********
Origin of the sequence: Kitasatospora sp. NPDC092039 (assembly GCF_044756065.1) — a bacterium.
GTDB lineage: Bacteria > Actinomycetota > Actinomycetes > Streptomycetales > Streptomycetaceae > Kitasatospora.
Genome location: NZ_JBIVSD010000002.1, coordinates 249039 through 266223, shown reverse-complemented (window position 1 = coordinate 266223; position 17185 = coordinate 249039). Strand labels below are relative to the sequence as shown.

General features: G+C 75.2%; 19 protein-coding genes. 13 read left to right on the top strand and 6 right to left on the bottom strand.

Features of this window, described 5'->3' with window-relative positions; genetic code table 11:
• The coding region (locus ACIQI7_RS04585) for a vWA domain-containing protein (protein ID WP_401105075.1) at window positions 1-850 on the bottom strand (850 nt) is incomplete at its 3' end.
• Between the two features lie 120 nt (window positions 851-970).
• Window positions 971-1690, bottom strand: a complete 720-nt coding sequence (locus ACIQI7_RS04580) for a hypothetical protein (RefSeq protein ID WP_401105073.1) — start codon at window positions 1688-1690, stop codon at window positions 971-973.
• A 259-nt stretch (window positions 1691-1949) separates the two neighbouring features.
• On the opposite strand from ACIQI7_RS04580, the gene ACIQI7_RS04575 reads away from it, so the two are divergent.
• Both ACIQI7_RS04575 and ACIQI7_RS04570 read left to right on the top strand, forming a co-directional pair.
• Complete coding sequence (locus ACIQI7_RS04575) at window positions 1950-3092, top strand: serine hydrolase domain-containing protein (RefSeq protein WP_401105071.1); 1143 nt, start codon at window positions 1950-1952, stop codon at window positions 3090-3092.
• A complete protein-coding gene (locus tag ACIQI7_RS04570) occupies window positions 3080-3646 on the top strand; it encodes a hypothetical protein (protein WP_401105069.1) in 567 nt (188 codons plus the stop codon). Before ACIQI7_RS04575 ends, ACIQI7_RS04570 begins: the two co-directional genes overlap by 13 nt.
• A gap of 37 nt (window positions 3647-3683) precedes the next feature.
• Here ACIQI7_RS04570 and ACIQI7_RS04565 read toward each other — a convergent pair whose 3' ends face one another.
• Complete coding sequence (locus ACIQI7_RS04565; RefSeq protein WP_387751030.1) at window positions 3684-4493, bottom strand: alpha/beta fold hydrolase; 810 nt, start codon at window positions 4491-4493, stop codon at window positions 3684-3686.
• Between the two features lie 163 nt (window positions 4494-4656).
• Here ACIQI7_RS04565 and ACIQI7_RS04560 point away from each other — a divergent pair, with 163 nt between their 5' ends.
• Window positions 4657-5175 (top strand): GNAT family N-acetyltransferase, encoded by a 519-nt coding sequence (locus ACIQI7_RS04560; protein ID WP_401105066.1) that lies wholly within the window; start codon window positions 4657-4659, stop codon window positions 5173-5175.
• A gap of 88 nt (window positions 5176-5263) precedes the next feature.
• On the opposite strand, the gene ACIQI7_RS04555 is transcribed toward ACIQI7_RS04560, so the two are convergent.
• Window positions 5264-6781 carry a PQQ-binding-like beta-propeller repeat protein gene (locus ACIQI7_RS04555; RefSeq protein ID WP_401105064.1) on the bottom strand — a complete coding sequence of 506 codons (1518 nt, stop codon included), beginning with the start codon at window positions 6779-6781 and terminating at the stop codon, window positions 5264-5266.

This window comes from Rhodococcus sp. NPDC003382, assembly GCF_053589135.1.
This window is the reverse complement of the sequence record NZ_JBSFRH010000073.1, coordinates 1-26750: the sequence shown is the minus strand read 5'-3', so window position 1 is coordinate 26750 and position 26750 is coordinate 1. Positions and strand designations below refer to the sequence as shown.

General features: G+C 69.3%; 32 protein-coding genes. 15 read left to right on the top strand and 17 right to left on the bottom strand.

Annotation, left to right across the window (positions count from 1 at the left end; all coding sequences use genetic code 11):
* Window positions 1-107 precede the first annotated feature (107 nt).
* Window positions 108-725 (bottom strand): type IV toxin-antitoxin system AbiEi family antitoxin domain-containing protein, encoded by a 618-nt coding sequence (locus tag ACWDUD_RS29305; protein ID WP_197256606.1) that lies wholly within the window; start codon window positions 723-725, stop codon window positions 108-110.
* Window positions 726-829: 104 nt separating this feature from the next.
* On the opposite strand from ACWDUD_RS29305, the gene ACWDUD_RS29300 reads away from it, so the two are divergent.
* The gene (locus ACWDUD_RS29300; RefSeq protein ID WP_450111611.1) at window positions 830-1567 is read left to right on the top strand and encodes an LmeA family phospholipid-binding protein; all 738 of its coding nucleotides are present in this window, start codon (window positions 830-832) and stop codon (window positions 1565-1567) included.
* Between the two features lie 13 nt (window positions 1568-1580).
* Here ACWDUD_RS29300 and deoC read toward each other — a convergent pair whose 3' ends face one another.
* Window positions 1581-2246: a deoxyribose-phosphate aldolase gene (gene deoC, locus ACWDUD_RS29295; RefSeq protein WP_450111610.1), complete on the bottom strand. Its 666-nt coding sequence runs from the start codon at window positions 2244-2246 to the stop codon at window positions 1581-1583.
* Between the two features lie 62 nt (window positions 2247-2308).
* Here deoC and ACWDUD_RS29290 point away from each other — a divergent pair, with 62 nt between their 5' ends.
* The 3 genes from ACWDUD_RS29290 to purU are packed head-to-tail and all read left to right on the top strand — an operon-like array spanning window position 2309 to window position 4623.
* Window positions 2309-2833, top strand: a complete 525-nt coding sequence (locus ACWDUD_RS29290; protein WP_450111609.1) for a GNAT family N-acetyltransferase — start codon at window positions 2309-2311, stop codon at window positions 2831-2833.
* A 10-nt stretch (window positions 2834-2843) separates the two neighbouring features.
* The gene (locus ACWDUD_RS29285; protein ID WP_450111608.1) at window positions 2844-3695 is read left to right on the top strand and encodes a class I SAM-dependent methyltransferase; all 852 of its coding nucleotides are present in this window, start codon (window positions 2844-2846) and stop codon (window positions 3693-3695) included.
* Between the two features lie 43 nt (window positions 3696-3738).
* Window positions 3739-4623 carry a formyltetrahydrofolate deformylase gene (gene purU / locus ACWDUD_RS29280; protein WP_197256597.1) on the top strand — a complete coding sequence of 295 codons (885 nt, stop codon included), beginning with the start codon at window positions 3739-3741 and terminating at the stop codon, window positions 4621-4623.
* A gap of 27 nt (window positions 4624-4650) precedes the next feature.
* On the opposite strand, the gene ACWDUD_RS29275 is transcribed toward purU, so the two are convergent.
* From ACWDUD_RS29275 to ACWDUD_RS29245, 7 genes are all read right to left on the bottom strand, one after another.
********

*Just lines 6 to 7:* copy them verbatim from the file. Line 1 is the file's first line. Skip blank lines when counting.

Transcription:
• The coding region (locus ACIQI7_RS04585) for a vWA domain-containing protein (protein ID WP_401105075.1) at window positions 1-850 on the bottom strand (850 nt) is incomplete at its 3' end.
• Between the two features lie 120 nt (window positions 851-970).